From January 2009 through 2010, the CMBS default curve resembled a steep climb up Mount Everest with an approximate 90-degree incline. The default rate reached a peak of more than 12 percent of all outstanding CMBS debt — or over $80 billion — before starting a slight decline during the middle of 2011.
Amid the slight ebb in loan defaults, there was widespread speculation in the industry that maybe all the defaults were behind us and that this was a sign of a gradual recovery.
As it turns out, that perception was actually an illusion.
Throughout 2009 and 2010, CMBS defaults were increasing at a fast and furious pace with virtually no resolutions or recoveries. The reason there were no resolutions is that no one knew when real estate values would increase again.
The majority of people took the wait-and-see approach, including most special servicers. We referred to this hesitation in the CMBS industry as a period of “kicking the can further down the road” or “delay and pray.”
When it became clear by early 2011 that valuations were not going to increase significantly anytime in the near future, the approach changed from kicking the can further down the road to figuring out a real resolution for the problem.
The default curve leveled off during the middle of 2011 because there were finally some real resolutions occurring, offsetting the continued increase in defaults.
From 2007 through the middle of 2011, a total of $82 billion of CMBS loans were resolved in one way or another. More than 75 percent of those resolutions ($63.5 billion) took place between the middle of 2010 and mid-2011. The resolution pace is now just as fast and furious as the defaults.
Now that we know there are very few real estate owned (REO) properties tied to troubled CMBS loans, what is happening to all these defaults?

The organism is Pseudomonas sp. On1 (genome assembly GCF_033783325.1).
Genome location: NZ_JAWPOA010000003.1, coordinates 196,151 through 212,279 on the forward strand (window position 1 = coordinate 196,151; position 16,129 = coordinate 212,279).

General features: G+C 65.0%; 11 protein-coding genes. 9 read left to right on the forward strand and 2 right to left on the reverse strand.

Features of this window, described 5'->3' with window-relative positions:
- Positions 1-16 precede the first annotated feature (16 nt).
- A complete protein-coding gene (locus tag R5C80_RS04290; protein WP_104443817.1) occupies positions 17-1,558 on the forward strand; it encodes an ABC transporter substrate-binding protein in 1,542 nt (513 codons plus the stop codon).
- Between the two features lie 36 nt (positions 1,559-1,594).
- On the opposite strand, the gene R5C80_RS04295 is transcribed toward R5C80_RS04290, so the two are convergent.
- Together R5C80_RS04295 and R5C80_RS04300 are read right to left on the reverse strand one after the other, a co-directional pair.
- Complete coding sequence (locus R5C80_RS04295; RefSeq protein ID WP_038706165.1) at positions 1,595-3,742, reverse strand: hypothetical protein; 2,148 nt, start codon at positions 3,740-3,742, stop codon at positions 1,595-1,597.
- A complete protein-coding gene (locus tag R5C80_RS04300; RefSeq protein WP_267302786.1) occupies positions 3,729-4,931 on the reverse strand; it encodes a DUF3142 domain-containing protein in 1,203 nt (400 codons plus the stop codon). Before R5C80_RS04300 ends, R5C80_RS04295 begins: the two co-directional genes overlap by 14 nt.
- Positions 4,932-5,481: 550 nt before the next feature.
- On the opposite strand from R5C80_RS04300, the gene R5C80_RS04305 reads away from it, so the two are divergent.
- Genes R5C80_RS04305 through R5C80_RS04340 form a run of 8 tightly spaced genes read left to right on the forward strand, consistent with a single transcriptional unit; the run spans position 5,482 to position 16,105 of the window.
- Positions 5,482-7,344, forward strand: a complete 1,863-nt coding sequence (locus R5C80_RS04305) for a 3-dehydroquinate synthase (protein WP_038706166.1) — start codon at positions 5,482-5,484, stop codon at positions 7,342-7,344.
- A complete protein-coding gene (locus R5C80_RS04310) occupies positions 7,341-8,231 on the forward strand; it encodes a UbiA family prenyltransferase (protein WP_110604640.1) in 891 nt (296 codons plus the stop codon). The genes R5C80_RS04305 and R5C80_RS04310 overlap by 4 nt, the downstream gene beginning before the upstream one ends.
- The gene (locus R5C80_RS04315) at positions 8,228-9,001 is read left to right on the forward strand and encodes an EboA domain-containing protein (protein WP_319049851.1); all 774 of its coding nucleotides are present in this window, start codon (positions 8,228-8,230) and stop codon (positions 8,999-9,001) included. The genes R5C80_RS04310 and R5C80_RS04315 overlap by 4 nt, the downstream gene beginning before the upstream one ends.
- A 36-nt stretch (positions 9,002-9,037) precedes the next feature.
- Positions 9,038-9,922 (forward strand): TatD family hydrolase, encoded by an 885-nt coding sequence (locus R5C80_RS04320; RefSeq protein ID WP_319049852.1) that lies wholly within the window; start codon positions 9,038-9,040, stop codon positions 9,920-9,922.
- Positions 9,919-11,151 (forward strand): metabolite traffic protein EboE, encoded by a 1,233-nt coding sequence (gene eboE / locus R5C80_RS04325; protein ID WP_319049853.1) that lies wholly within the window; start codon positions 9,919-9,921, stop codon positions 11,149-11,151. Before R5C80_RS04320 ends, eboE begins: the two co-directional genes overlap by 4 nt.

Breaking Down CMBS Resolutions
Source: 1st Service Solutions
The good news is that the largest percentage of defaulted CMBS loans — about $25 billion — has been modified. That is because modified loans historically have provided a higher level of recovery for bondholders than loan foreclosures or note sales. Modifications are more likely to be the appropriate resolution in the following scenarios:
* The borrower has new capital to contribute at the time of the modification.
* There is sufficient term left on the loan to allow the value of the real estate to recover.
* The borrower submits a realistic proposal in a format that is acceptable to the special servicer (that is where a borrower advocate comes into play).
Here are the other ways the $63.5 billion in CMBS loans have been resolved to date:
* Borrowers have reinstated about $10 billion, either because the cash flow on the properties increased to a level that could support the existing debt, or because borrowers decided that the pain of paying out of pocket to cover payments was less than the pain of continuing with a modification and all the associated costs.
* Another $9.5 billion was paid off at a discount.Although the discount amount is really a derivative of the actual current value of the real estate, the average loss severity on discounted payoffs is 50 percent.
* About $7.5 billion was paid in full. The vast majority of these payoffs were likely maturity defaults that eventually got refinanced.
* Only about $5.5 billion in CMBS loans were foreclosed and sold as REO properties.Foreclosure and REO sales on average resulted in the highest loss severity. Why? During the entire time that a loan is going through foreclosure and all the way through the eventual sale of the REO property, the bondholders have to be kept current, which significantly drives up the cost of this option.
* The remaining $6 billion was sold through note sales.Although note sales resulted in significant discounts to the principal balance of CMBS loans, the loss severity was actually less than foreclosure because the transactions were done swiftly. In the CMBS world, time equals money.
The actual loss severity is really dependent on the property, market, vintage of the securitization and other variables. Still, when a loan is modified, the average loss severity is less than when the special servicer goes through a foreclosure and ultimately sells the asset as a REO property.
Couple that with the fact that a buyer of a REO property tied to a troubled CMBS loan has to be an all-cash buyer, and it becomes apparent why so few CMBS loans are being foreclosed on.
Now that we know where the defaults have gone, here’s the burning question: Are we really at the peak of the mountain, or is there still climbing to do? The answer is that we actually have just completed our first ascent and have a long way to go to get to the top of the mountain. There are more steep climbs still ahead of us.
— Ann Hambly is founder and co-CEO of 1st Service Solutions, a borrower advocacy firm based in Grapevine, Texas. To date, 1st Service Solutions has restructured more than $6 billion of CMBS loans on behalf of borrowers.